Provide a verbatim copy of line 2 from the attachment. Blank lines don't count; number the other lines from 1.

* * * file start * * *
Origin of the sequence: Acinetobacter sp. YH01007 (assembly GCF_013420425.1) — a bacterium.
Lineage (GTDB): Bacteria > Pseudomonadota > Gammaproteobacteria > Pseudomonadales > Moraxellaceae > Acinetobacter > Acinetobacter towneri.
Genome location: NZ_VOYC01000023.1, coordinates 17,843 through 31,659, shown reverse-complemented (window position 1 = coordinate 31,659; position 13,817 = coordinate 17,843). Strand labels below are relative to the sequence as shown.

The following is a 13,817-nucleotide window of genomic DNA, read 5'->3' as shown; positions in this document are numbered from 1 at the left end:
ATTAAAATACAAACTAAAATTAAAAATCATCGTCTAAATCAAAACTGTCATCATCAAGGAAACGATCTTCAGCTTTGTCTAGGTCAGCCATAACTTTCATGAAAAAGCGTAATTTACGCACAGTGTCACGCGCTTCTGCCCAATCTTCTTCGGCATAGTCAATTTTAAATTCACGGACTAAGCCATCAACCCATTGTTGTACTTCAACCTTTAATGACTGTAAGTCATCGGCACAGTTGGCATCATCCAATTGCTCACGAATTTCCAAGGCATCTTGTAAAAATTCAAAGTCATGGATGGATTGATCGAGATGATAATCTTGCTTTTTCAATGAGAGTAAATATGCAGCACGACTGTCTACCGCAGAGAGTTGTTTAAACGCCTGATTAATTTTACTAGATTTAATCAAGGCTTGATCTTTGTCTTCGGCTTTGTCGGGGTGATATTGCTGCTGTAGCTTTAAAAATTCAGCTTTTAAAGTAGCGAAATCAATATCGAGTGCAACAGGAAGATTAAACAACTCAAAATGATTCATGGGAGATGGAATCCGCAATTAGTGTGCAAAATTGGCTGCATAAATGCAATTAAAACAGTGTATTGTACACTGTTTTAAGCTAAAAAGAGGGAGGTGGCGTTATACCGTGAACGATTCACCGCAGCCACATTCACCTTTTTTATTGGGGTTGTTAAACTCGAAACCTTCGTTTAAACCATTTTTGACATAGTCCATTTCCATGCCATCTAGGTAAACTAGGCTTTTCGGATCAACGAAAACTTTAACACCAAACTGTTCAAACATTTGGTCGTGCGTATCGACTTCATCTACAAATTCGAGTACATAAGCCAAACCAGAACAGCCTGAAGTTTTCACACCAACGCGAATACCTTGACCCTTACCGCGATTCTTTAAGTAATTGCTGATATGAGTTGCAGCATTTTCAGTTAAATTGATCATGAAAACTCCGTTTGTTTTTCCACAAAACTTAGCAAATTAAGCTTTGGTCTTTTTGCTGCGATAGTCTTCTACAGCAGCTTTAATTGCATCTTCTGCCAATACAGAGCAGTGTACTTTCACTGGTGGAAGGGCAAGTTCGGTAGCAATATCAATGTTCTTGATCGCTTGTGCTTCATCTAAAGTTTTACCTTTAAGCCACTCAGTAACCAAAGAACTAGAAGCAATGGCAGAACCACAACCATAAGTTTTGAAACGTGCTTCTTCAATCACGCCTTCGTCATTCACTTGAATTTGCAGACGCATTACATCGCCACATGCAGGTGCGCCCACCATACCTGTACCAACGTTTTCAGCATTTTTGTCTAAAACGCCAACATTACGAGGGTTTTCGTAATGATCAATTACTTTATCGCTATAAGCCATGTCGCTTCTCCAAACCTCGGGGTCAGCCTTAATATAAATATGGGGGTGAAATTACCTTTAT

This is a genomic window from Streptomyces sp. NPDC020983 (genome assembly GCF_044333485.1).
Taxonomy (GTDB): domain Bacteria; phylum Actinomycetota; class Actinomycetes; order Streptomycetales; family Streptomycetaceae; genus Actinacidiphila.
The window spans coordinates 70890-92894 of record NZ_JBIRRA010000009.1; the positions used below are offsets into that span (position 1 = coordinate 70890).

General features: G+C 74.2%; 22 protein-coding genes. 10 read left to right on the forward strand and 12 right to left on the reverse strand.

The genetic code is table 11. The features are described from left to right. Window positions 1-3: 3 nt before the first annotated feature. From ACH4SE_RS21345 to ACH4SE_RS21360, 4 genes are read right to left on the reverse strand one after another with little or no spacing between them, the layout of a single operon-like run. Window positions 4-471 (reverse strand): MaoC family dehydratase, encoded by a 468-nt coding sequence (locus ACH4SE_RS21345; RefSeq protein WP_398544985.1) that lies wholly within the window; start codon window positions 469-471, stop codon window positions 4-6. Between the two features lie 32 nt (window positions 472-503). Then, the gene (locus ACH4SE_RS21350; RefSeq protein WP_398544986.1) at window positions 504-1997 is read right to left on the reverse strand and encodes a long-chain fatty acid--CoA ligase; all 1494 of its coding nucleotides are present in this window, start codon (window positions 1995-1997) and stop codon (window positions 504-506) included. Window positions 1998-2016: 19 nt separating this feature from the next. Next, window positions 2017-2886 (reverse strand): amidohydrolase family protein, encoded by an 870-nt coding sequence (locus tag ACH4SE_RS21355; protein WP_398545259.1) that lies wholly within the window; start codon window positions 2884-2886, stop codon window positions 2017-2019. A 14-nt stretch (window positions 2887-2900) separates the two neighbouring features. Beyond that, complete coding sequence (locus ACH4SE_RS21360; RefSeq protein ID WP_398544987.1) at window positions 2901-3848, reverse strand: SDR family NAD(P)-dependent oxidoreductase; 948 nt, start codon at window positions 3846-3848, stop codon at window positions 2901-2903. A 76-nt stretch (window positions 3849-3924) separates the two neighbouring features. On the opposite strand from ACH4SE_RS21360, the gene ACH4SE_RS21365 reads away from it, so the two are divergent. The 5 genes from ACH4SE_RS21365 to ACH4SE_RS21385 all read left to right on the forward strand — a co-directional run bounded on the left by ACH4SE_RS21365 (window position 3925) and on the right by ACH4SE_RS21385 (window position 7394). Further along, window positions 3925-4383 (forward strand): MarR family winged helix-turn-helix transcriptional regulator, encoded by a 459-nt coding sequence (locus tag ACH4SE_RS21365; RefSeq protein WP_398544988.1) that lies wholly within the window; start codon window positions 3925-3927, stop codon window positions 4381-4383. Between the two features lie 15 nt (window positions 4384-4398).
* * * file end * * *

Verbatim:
Lineage (GTDB): Bacteria > Pseudomonadota > Gammaproteobacteria > Pseudomonadales > Moraxellaceae > Acinetobacter > Acinetobacter towneri.